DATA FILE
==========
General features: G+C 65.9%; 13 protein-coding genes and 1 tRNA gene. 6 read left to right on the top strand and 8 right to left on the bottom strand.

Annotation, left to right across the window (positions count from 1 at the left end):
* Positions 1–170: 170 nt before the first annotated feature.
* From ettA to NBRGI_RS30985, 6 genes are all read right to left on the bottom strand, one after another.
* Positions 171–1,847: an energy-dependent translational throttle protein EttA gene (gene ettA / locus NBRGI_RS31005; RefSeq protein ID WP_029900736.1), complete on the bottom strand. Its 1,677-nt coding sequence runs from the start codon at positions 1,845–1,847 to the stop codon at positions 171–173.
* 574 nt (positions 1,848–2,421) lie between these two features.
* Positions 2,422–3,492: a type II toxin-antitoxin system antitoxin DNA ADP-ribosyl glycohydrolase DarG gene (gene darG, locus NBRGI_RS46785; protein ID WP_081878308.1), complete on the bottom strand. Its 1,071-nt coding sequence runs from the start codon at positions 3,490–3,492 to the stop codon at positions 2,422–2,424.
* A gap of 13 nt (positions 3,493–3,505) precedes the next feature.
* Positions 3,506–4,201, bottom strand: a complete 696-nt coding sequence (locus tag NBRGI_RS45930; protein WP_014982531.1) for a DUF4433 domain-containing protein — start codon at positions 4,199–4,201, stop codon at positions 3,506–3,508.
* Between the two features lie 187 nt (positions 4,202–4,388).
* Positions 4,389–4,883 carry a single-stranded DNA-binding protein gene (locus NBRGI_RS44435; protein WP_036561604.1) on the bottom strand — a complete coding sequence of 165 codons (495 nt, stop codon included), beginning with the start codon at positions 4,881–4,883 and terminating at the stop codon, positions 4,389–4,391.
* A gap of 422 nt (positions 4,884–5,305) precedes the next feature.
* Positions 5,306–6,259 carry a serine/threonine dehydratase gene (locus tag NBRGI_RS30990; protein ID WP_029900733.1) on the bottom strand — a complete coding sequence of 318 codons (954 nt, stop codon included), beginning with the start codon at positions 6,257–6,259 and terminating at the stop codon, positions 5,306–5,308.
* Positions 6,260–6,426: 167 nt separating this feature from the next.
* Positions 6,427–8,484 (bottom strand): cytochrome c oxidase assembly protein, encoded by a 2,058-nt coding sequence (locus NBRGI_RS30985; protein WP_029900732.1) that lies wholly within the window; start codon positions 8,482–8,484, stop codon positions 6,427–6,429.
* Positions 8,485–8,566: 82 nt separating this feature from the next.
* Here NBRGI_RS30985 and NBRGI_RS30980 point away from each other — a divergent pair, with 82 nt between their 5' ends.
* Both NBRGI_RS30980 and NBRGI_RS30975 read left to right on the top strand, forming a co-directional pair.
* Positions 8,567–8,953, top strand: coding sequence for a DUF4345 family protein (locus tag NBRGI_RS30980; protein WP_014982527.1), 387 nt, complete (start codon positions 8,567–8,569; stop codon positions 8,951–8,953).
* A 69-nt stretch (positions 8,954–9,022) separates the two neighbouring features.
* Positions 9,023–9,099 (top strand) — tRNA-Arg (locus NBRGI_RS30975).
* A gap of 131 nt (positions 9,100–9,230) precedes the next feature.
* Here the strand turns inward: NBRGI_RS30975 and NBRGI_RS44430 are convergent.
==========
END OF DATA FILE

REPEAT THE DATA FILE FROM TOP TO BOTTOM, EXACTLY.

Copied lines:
General features: G+C 65.9%; 13 protein-coding genes and 1 tRNA gene. 6 read left to right on the top strand and 8 right to left on the bottom strand.

Annotation, left to right across the window (positions count from 1 at the left end):
* Positions 1–170: 170 nt before the first annotated feature.
* From ettA to NBRGI_RS30985, 6 genes are all read right to left on the bottom strand, one after another.
* Positions 171–1,847: an energy-dependent translational throttle protein EttA gene (gene ettA / locus NBRGI_RS31005; RefSeq protein ID WP_029900736.1), complete on the bottom strand. Its 1,677-nt coding sequence runs from the start codon at positions 1,845–1,847 to the stop codon at positions 171–173.
* 574 nt (positions 1,848–2,421) lie between these two features.
* Positions 2,422–3,492: a type II toxin-antitoxin system antitoxin DNA ADP-ribosyl glycohydrolase DarG gene (gene darG, locus NBRGI_RS46785; protein ID WP_081878308.1), complete on the bottom strand. Its 1,071-nt coding sequence runs from the start codon at positions 3,490–3,492 to the stop codon at positions 2,422–2,424.
* A gap of 13 nt (positions 3,493–3,505) precedes the next feature.
* Positions 3,506–4,201, bottom strand: a complete 696-nt coding sequence (locus tag NBRGI_RS45930; protein WP_014982531.1) for a DUF4433 domain-containing protein — start codon at positions 4,199–4,201, stop codon at positions 3,506–3,508.
* Between the two features lie 187 nt (positions 4,202–4,388).
* Positions 4,389–4,883 carry a single-stranded DNA-binding protein gene (locus NBRGI_RS44435; protein WP_036561604.1) on the bottom strand — a complete coding sequence of 165 codons (495 nt, stop codon included), beginning with the start codon at positions 4,881–4,883 and terminating at the stop codon, positions 4,389–4,391.
* A gap of 422 nt (positions 4,884–5,305) precedes the next feature.
* Positions 5,306–6,259 carry a serine/threonine dehydratase gene (locus tag NBRGI_RS30990; protein ID WP_029900733.1) on the bottom strand — a complete coding sequence of 318 codons (954 nt, stop codon included), beginning with the start codon at positions 6,257–6,259 and terminating at the stop codon, positions 5,306–5,308.
* Positions 6,260–6,426: 167 nt separating this feature from the next.
* Positions 6,427–8,484 (bottom strand): cytochrome c oxidase assembly protein, encoded by a 2,058-nt coding sequence (locus NBRGI_RS30985; protein WP_029900732.1) that lies wholly within the window; start codon positions 8,482–8,484, stop codon positions 6,427–6,429.
* Positions 8,485–8,566: 82 nt separating this feature from the next.
* Here NBRGI_RS30985 and NBRGI_RS30980 point away from each other — a divergent pair, with 82 nt between their 5' ends.
* Both NBRGI_RS30980 and NBRGI_RS30975 read left to right on the top strand, forming a co-directional pair.
* Positions 8,567–8,953, top strand: coding sequence for a DUF4345 family protein (locus tag NBRGI_RS30980; protein WP_014982527.1), 387 nt, complete (start codon positions 8,567–8,569; stop codon positions 8,951–8,953).
* A 69-nt stretch (positions 8,954–9,022) separates the two neighbouring features.
* Positions 9,023–9,099 (top strand) — tRNA-Arg (locus NBRGI_RS30975).
* A gap of 131 nt (positions 9,100–9,230) precedes the next feature.
* Here the strand turns inward: NBRGI_RS30975 and NBRGI_RS44430 are convergent.